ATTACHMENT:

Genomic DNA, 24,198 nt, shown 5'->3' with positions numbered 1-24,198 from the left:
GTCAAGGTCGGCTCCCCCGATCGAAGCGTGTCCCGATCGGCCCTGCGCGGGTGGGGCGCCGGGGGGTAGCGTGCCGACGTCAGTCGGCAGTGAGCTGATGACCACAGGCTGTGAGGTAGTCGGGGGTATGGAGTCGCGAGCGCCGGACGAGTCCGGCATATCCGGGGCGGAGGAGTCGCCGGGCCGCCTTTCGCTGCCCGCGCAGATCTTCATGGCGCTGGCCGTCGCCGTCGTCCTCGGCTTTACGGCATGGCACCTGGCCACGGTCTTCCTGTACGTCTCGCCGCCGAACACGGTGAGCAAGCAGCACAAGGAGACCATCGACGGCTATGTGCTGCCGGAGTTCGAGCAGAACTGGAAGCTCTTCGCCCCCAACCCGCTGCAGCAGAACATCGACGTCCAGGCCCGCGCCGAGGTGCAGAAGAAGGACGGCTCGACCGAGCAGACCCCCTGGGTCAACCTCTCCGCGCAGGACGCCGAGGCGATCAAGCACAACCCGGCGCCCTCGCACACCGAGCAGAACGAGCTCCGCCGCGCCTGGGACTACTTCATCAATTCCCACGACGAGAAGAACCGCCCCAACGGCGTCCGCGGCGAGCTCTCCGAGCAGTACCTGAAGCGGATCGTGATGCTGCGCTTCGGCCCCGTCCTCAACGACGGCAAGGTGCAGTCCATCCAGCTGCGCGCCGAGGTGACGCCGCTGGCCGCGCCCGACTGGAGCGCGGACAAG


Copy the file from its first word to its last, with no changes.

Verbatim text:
Genomic DNA, 24,198 nt, shown 5'->3' with positions numbered 1-24,198 from the left:
GTCAAGGTCGGCTCCCCCGATCGAAGCGTGTCCCGATCGGCCCTGCGCGGGTGGGGCGCCGGGGGGTAGCGTGCCGACGTCAGTCGGCAGTGAGCTGATGACCACAGGCTGTGAGGTAGTCGGGGGTATGGAGTCGCGAGCGCCGGACGAGTCCGGCATATCCGGGGCGGAGGAGTCGCCGGGCCGCCTTTCGCTGCCCGCGCAGATCTTCATGGCGCTGGCCGTCGCCGTCGTCCTCGGCTTTACGGCATGGCACCTGGCCACGGTCTTCCTGTACGTCTCGCCGCCGAACACGGTGAGCAAGCAGCACAAGGAGACCATCGACGGCTATGTGCTGCCGGAGTTCGAGCAGAACTGGAAGCTCTTCGCCCCCAACCCGCTGCAGCAGAACATCGACGTCCAGGCCCGCGCCGAGGTGCAGAAGAAGGACGGCTCGACCGAGCAGACCCCCTGGGTCAACCTCTCCGCGCAGGACGCCGAGGCGATCAAGCACAACCCGGCGCCCTCGCACACCGAGCAGAACGAGCTCCGCCGCGCCTGGGACTACTTCATCAATTCCCACGACGAGAAGAACCGCCCCAACGGCGTCCGCGGCGAGCTCTCCGAGCAGTACCTGAAGCGGATCGTGATGCTGCGCTTCGGCCCCGTCCTCAACGACGGCAAGGTGCAGTCCATCCAGCTGCGCGCCGAGGTGACGCCGCTGGCCGCGCCCGACTGGAGCGCGGACAAG